European Identity in Russian Regions Bordering Finland
A report by Igor Okunev and Alexey Domanov at the regular LCSR seminar
Igor and Aleksey presented the preliminary results of their study of citizens of three Russian cities bordering Finland – Saint - Petersburg, Kronstadt, and Vyborg. The project aims to reveal how bordering position influences special identity. According to critical geopolitics theory, the authors suggested that identity is determined not by place itself but by the representation and interpretation of this space in mind of citizens.
In order to test this hypothesis Igor and Aleksey conducted a quantitative study investigating to what extent the inhabitants of Saint Petersburg, Kronstadt, and Vyborg see themselves as Europeans, and what factors influence this identity. The database was compiled on the basis of a quantitative survey. The major methods used are ANOVA, correlations and factor analysis.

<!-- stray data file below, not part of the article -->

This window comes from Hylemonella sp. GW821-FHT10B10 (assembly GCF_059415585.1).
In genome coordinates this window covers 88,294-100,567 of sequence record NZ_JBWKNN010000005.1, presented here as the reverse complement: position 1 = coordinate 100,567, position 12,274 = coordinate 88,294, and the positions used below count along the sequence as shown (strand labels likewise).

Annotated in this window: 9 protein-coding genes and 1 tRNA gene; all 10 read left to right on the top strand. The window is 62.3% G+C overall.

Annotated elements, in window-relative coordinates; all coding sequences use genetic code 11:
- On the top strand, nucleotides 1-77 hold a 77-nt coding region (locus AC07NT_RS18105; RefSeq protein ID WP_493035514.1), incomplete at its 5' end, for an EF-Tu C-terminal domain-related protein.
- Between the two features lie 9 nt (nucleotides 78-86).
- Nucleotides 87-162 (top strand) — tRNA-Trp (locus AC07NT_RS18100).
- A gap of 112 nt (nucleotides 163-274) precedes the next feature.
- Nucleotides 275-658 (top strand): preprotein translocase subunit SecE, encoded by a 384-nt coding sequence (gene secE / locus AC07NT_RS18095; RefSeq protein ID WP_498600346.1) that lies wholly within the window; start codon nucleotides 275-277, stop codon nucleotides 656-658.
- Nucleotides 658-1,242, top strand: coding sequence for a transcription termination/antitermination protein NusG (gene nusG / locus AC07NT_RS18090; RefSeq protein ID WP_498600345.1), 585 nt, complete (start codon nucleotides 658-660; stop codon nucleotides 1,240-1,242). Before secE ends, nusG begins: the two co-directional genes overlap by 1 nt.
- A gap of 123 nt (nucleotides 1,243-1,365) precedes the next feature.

The hypothesis was confirmed. The authors argue that different interpretations of bordering position of three cities contribute to forming different identities of their citizens. Thus, Kronstadt dwellers consider their city as a ‘besieged fortress’ and demonstrate lower degree of European identity. At the same time, Vyborg dwellers historically see their city as a ‘bridge between cultures’ and show higher European identity.
The study also revealed other factors of European identity of Russians who live in the bordering regions: trust to national government (not distrust, as one might think), educational level, historical memory and frequency of discussions of European events, consumer preferences of European food, goods, music, etc.